Climate Change in Portuguese Media: Global Politics and the Vanishing National Reality

Friday, July 18, 2014: 6:20 PM
Room: 503
Oral Presentation
Ana HORTA , University of Lisbon, Lisboa, Portugal
Anabela CARVALHO , University of Minho, Portugal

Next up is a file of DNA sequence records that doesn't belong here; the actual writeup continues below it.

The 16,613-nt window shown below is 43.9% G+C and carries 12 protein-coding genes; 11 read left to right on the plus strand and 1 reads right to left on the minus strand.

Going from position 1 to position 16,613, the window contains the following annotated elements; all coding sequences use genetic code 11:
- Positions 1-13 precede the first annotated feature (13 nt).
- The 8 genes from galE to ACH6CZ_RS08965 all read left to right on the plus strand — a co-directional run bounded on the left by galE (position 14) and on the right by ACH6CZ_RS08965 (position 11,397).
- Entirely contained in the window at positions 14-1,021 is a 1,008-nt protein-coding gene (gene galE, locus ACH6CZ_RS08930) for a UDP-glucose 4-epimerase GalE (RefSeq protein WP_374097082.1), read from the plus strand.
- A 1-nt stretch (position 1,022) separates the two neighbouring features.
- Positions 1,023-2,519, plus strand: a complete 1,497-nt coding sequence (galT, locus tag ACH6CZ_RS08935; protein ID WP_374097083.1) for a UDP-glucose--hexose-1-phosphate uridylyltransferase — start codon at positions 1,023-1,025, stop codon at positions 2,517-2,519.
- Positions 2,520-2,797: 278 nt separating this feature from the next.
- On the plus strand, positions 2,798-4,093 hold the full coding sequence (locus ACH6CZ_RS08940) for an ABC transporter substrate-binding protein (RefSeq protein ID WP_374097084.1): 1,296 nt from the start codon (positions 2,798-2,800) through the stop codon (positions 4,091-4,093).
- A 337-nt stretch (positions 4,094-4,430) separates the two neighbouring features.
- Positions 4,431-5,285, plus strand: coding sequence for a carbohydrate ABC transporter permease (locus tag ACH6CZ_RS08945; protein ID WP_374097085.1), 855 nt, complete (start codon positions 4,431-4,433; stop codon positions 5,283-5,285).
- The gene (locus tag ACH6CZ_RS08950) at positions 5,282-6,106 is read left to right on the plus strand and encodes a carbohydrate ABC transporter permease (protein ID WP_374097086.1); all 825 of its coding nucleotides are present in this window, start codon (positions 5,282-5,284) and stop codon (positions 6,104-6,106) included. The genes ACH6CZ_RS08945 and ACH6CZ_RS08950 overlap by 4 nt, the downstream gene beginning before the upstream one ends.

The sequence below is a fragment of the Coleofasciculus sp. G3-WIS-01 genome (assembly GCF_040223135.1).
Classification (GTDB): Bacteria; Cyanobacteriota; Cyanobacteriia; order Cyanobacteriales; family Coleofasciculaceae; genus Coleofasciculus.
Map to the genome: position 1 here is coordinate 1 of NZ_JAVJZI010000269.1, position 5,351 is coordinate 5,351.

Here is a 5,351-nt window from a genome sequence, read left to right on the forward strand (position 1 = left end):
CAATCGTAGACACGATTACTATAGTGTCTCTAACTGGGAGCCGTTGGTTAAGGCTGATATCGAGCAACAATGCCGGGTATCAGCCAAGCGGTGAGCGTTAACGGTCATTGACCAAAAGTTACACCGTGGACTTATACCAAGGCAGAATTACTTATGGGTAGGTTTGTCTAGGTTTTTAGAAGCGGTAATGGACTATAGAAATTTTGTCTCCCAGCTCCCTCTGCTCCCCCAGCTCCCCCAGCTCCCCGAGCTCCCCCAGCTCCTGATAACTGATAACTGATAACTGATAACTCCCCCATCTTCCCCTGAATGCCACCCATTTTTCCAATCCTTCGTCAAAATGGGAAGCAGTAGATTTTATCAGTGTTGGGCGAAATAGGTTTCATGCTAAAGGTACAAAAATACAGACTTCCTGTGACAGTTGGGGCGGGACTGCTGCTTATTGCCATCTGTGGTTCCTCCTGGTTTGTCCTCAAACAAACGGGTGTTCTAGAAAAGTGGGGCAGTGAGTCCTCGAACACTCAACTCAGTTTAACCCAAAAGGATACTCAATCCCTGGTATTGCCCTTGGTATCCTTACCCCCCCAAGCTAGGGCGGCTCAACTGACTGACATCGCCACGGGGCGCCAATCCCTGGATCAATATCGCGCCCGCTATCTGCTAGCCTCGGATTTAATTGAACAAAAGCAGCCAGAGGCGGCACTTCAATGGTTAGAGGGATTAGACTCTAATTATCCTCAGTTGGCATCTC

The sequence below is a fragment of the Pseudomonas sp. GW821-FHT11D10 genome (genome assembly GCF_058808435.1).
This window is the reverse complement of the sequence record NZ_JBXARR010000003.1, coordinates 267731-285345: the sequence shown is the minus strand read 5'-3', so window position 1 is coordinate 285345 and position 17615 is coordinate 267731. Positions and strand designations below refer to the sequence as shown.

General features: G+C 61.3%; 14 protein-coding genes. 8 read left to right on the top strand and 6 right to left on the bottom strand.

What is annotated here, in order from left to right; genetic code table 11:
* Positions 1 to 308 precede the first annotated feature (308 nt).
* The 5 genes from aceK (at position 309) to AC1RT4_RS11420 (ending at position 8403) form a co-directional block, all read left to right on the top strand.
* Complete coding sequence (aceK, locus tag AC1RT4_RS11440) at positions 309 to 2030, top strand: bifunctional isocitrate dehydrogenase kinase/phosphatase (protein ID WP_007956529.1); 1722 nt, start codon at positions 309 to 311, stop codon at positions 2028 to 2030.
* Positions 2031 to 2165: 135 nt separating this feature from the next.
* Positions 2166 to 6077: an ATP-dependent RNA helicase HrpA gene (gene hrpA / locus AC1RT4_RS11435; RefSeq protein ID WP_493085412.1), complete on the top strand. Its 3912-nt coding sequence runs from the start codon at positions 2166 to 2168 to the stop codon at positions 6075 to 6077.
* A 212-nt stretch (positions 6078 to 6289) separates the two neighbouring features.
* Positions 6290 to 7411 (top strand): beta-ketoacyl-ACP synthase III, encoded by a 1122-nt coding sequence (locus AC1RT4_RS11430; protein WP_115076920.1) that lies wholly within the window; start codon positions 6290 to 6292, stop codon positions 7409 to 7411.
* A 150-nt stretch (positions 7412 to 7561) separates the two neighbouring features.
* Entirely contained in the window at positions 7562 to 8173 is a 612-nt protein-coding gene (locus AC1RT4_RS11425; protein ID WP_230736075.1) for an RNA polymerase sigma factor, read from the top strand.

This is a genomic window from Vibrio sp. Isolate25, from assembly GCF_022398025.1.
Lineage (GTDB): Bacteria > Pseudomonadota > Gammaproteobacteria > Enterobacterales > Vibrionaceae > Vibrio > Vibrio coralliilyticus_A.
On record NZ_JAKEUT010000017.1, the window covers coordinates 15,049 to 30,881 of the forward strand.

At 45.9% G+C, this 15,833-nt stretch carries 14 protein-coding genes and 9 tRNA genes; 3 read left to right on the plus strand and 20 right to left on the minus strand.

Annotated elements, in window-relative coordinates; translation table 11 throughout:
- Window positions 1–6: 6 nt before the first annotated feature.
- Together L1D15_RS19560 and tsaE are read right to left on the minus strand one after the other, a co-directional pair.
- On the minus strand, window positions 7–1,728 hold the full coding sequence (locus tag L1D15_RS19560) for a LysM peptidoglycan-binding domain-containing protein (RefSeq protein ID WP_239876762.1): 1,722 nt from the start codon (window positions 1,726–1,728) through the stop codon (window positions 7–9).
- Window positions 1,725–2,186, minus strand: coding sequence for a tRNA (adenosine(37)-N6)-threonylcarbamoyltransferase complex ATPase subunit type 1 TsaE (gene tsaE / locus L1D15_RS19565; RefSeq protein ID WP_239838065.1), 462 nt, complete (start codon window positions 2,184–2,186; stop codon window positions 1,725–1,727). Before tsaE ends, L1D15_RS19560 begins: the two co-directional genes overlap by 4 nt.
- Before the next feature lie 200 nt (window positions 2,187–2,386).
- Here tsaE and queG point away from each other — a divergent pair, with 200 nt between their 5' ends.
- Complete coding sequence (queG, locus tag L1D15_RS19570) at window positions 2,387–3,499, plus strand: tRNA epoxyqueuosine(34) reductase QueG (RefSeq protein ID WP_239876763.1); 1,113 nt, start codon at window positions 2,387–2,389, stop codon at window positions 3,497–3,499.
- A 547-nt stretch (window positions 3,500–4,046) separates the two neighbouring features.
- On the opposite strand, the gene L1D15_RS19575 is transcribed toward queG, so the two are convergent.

Portugal is highly exposed to risks and vulnerabilities related to climate change, such as a continuing increase of average summer temperature, more frequent and intense heat waves and a reduction of rainfall, and, as a consequence, floods, droughts, fire hazards, air pollution, erosion and changes in water quality and availability (Santos and Miranda 2006). Climate change is therefore a vital issue for the country’s future, and media debates are likely to play an important role regarding the choices that have to be made. In fact, the framing of climate change in the media guides public perceptions of reality and offers hints for thinking and acting (Entman 2004) from the individual to the policy-making level.  In line with the COMPON research protocol, newspaper articles were selected by searching for the keywords “alterações climáticas” (climate change) in all items published in three dailies (Público, Jornal de Notícias, and Diário Económico) from 2001 to 2010. A random sample of 25% of the articles published between 2007 and 2010 by each newspaper was selected, and the sample was stratified by year.  Results show that the Portuguese press tends to reproduce the global political agenda on climate change, mainly focusing on international events associated with global political decision-making processes, while typically reducing the debate to climate change mitigation. Adaptation’s low visibility may be explained by a dependency of Portuguese newspapers on the international political agenda and by the news sources used. The lack of mobilization of national leaders for adaptation may also play a part. This type of coverage tends to obscure local and national realities and responsibilities, though they are key to addressing climate change